Research

Within this menu I have collected several subjects that I feel are important when one starts his or her own due diligence on (junior) mining stocks, or even begins to read about analyzing mining stocks. Speaking for myself, I started out less structured as I had to find out a lot by myself, so maybe these subjects will help you getting underway a bit faster in the right direction. I suggest you start reading the first five chapters of My Guide as an introduction, and after that just take a look at the other submenus to get an idea. The Mining Basics submenu gives you a good idea of a lot of definitions you will undoubtedly encounter when reading news releases, presentations, reports or analysis.

The Articles might contain some advanced topics, but I found them to be very accessible, also for a novice, just try it. The submenus on Resource estimates, Economic Studies, NI43-101 and SEDAR  are developing/under construction. Keep in mind that resource estimates and economic studies are actually the most important subjects to determine the economic potential and value of projects. The best way to get a thorough understanding of these two subjects is actually read, compare and understand many reports on resource estimates and economic studies, in various stages of development. This way you will get an understanding of the most important aspects of these reports.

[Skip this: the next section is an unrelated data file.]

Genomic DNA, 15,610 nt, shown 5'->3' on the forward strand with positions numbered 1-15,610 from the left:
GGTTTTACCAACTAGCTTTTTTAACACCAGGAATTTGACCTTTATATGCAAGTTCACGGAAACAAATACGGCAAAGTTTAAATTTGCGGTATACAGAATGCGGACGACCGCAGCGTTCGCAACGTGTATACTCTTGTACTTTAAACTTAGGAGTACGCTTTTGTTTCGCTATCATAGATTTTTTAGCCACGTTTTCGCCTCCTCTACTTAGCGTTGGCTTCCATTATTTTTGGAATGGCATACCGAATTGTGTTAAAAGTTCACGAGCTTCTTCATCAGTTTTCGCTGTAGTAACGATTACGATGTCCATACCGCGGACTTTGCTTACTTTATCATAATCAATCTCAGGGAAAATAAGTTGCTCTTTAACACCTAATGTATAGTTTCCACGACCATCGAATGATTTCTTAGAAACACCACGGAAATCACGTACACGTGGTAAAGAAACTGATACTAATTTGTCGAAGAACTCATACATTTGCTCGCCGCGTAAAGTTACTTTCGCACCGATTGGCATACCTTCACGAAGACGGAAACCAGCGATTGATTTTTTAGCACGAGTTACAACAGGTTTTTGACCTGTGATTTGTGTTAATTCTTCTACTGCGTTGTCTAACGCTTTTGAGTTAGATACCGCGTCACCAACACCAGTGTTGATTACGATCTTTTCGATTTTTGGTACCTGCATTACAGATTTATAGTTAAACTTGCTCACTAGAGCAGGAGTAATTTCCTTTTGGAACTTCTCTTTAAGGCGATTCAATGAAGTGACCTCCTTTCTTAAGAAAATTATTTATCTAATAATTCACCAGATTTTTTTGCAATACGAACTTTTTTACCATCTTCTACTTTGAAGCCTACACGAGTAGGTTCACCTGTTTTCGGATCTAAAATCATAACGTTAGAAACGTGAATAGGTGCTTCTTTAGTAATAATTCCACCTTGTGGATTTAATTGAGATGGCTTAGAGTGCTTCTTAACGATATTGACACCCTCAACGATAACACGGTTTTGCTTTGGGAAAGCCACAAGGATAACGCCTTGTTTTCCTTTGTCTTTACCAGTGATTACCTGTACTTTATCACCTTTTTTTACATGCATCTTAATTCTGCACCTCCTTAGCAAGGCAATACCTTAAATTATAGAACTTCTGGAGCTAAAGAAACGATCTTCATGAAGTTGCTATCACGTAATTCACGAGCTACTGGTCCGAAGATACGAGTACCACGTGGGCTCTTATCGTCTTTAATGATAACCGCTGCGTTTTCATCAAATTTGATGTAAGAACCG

Especially useful are actually projects that went bust despite  "good" reports, as these projects provide good cases for analysis what went wrong and why. You will see that you don't need to go through all the geological data and charts, as that is often the scientific backup of statements. A geologist will probably disagree with me as even all this data can provide clues on future success or failure, but usually the issues are located elsewhere in the reports.

Very helpful in many cases is talking about such reports with company management, and just ask dumb questions. I still do it after 5 years of analyzing juniors, and I am still learning. Important lesson for me always has been not to be satisfied too early when doing due diligence, as often flaws or value are hidden beneath several layers of facts and interpretations.